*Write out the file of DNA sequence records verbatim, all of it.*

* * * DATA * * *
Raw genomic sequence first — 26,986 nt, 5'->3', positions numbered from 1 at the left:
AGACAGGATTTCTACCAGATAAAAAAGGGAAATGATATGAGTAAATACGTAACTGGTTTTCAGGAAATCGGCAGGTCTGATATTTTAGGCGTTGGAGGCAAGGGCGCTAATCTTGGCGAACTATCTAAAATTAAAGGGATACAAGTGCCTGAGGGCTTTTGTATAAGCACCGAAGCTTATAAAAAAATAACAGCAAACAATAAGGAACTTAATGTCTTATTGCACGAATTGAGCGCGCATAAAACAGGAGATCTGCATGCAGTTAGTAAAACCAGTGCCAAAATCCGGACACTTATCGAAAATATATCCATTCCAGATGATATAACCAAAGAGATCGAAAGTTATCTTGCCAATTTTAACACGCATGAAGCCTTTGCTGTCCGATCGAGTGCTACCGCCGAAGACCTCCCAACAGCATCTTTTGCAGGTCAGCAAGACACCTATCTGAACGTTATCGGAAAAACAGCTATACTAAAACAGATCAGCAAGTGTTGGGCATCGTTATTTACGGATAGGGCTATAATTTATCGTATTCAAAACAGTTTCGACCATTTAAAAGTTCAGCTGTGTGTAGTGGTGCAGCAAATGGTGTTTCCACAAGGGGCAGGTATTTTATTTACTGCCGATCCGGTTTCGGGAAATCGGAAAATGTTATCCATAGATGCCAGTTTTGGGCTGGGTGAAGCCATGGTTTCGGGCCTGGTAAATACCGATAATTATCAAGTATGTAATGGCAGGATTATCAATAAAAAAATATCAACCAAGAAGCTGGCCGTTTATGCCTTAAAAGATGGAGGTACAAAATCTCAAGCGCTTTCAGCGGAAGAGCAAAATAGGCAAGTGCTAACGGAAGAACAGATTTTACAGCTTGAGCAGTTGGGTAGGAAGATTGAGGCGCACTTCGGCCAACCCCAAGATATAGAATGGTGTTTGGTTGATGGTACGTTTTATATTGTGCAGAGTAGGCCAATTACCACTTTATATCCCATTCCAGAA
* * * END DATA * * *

Raw genomic sequence first — 26,986 nt, 5'->3', positions numbered from 1 at the left:
AGACAGGATTTCTACCAGATAAAAAAGGGAAATGATATGAGTAAATACGTAACTGGTTTTCAGGAAATCGGCAGGTCTGATATTTTAGGCGTTGGAGGCAAGGGCGCTAATCTTGGCGAACTATCTAAAATTAAAGGGATACAAGTGCCTGAGGGCTTTTGTATAAGCACCGAAGCTTATAAAAAAATAACAGCAAACAATAAGGAACTTAATGTCTTATTGCACGAATTGAGCGCGCATAAAACAGGAGATCTGCATGCAGTTAGTAAAACCAGTGCCAAAATCCGGACACTTATCGAAAATATATCCATTCCAGATGATATAACCAAAGAGATCGAAAGTTATCTTGCCAATTTTAACACGCATGAAGCCTTTGCTGTCCGATCGAGTGCTACCGCCGAAGACCTCCCAACAGCATCTTTTGCAGGTCAGCAAGACACCTATCTGAACGTTATCGGAAAAACAGCTATACTAAAACAGATCAGCAAGTGTTGGGCATCGTTATTTACGGATAGGGCTATAATTTATCGTATTCAAAACAGTTTCGACCATTTAAAAGTTCAGCTGTGTGTAGTGGTGCAGCAAATGGTGTTTCCACAAGGGGCAGGTATTTTATTTACTGCCGATCCGGTTTCGGGAAATCGGAAAATGTTATCCATAGATGCCAGTTTTGGGCTGGGTGAAGCCATGGTTTCGGGCCTGGTAAATACCGATAATTATCAAGTATGTAATGGCAGGATTATCAATAAAAAAATATCAACCAAGAAGCTGGCCGTTTATGCCTTAAAAGATGGAGGTACAAAATCTCAAGCGCTTTCAGCGGAAGAGCAAAATAGGCAAGTGCTAACGGAAGAACAGATTTTACAGCTTGAGCAGTTGGGTAGGAAGATTGAGGCGCACTTCGGCCAACCCCAAGATATAGAATGGTGTTTGGTTGATGGTACGTTTTATATTGTGCAGAGTAGGCCAATTACCACTTTATATCCCATTCCAGAA